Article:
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Celebrating Black History Month: Pioneers in Child Welfare and Social Services

February 12, 2024

Each February, we’re reminded to take time to acknowledge and uplift the achievements of Black and African Americans, and the importance of these contributions to our nation’s rich history, although most of us know this learning and celebration shouldn’t be relegated to a single month. Simultaneously, Black History Month serves as reminder to reflect on the struggles and hardships people of color have faced and how we can work to create equity for all in our institutions, including child support. It’s important here to take the good with the bad, acknowledge the great achievements of people of color, but let’s not forget the historical context in which many had to struggle and fight for change and freedom in a country that has always purported to be free.

Naturally, children are at the heart of everything we do at smiONE™, so in honor of Black History Month, we’re highlighting Black leaders and pioneers in child welfare and early education. From these great legacies and accomplishments, smiONE has been able to assist children of all backgrounds in getting the care, support, and resources they need to thrive. We’re grateful for those that came before us to secure support for children and we celebrate the diversity of the families we’re honored to serve.

What is Black History Month?

Black History Month began as “Negro History Week,” celebrated for the first time during the second week of February back in 1926. Carter G. Woodson, co-founder of the Association for the Study of African American Life and History (originally, the Association for the Study of Negro Life and History), is considered the “Father of Black History” for his work highlighting Black achievements as a historian and lobbying for a month-long celebration of Black history. Woodson’s vision was eventually realized when President Ford proclaimed February 1976 as the first Black History Month.

Black Leaders and Pioneers in Child Welfare and Early Education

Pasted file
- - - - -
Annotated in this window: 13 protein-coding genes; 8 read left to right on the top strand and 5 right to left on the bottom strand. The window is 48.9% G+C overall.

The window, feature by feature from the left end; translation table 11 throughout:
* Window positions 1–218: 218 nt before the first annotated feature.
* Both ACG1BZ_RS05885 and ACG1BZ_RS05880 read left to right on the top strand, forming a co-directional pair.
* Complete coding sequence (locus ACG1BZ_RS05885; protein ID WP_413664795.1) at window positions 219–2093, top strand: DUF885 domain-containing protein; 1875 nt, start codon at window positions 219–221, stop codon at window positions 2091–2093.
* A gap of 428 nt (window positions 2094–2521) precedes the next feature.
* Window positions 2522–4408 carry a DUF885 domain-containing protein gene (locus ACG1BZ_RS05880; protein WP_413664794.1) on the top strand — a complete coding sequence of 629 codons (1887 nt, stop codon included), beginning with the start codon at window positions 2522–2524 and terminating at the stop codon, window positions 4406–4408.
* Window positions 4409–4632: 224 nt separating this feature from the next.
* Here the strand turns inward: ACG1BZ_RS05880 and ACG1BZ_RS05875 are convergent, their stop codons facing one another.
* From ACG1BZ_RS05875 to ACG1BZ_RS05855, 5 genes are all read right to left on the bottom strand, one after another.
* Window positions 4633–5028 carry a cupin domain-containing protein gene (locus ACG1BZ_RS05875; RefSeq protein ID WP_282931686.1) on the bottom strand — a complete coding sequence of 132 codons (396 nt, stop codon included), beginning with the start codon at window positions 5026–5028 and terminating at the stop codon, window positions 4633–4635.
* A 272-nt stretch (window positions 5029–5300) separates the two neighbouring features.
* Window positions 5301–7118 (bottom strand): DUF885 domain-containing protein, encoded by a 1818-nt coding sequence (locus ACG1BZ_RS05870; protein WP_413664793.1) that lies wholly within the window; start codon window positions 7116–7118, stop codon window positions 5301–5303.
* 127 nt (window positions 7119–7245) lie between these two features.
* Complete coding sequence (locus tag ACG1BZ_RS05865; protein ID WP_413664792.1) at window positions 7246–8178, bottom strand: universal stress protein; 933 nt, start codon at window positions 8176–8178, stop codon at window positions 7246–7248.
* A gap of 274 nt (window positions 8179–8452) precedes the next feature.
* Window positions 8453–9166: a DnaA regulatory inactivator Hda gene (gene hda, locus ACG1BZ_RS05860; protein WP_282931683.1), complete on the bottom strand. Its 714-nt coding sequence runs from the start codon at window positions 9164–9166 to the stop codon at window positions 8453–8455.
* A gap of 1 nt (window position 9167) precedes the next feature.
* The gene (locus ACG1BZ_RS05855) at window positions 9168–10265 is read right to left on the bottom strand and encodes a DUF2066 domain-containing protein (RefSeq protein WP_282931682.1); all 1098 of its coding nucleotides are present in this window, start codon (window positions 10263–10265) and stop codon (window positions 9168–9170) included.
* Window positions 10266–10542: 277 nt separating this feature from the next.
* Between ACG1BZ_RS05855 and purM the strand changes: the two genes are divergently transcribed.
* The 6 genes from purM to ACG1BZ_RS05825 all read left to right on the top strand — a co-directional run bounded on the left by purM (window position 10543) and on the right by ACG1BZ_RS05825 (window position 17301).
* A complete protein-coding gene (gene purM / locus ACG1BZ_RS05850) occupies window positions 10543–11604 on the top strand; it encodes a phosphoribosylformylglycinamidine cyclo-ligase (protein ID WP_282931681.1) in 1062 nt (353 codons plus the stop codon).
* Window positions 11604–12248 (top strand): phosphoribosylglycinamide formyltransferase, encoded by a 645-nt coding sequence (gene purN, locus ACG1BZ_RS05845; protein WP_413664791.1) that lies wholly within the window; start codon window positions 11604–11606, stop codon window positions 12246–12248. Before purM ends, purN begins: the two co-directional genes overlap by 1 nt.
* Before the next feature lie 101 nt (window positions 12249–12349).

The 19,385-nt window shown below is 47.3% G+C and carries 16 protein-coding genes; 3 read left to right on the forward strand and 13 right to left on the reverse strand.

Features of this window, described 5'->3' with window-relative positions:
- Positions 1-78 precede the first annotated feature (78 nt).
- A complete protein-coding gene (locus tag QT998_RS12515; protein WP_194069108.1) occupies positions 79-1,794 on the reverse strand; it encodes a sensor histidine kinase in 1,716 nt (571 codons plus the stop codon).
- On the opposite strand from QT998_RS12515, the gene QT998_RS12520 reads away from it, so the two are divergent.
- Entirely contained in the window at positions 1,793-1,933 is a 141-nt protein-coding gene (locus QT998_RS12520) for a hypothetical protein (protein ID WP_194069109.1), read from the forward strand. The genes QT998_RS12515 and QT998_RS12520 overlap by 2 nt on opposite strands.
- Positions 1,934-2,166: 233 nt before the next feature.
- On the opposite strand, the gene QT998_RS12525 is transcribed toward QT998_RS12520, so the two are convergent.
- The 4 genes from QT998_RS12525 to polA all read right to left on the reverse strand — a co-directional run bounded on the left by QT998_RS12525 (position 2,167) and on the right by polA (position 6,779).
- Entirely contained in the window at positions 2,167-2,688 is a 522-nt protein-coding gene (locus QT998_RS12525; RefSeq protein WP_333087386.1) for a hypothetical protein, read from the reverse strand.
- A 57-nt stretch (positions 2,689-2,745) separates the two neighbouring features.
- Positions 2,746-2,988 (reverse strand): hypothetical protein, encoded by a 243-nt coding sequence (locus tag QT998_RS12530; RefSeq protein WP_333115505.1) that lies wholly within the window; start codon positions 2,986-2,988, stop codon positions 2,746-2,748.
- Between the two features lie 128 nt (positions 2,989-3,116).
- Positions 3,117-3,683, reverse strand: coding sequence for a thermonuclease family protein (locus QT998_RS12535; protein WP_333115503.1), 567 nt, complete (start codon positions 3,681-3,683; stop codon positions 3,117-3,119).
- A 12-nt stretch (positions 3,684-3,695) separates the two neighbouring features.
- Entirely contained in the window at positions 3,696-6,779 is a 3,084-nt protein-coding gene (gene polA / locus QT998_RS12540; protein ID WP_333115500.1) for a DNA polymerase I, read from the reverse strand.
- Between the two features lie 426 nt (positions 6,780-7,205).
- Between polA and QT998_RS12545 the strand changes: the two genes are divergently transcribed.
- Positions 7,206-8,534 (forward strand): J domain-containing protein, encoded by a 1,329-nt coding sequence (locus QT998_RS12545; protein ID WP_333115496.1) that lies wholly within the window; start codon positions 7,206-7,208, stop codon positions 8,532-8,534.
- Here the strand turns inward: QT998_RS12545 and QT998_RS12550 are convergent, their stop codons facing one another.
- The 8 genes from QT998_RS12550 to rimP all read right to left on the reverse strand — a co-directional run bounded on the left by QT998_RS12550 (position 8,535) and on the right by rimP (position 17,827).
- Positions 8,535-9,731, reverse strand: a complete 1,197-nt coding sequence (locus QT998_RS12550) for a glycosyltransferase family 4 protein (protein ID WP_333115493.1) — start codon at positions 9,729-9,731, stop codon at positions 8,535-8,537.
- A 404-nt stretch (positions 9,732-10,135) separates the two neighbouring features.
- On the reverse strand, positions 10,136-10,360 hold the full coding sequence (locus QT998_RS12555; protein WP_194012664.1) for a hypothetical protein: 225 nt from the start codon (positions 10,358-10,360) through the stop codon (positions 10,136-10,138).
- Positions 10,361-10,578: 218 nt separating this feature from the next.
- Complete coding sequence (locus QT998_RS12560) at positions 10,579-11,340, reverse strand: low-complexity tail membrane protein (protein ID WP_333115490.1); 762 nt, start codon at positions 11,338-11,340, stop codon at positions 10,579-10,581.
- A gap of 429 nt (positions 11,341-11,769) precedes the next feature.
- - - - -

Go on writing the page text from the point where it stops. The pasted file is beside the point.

As we reflect on the history of child welfare and social work, it becomes even more clear that the U.S. has come a long way over the years, but there’s still work to be done towards unity and equity. These pioneers, visionaries, advocates, champions, and courageous leaders have blazed trails and opened abundant opportunities and resources to people of color in a system that, like most systems and institutions in the U.S., catered only to White people.

Carrie Steele Logan (1829-1900)

Born a slave and an orphan herself, Carrie Steele Logan would eventually come to work at Union Station where she came across far too many abandoned children. She began caring for the children in a box car during the day and brought them home with her at night. Logan wrote an autobiography and began selling copies to support her vision of creating a facility to house the abandoned children and provide appropriate care for their growing numbers. After rallying community support, selling her home, and using her book earnings, Logan procured four acres and began building her three-story orphanage. The Carrie Steele Orphans’ Home is the oldest Black orphanage in the country.

Fredericka Douglass Sprague Perry (1872-1943)

Fredericka Douglass Sprague Perry followed in her grandfather’s, renowned abolitionist Frederick Douglass, footsteps advocating for social change for Black people in America. Born in 1872, Perry taught, worked in the courts, and assisted her husband in the first private hospital for Black individuals in Kansas City, which he founded.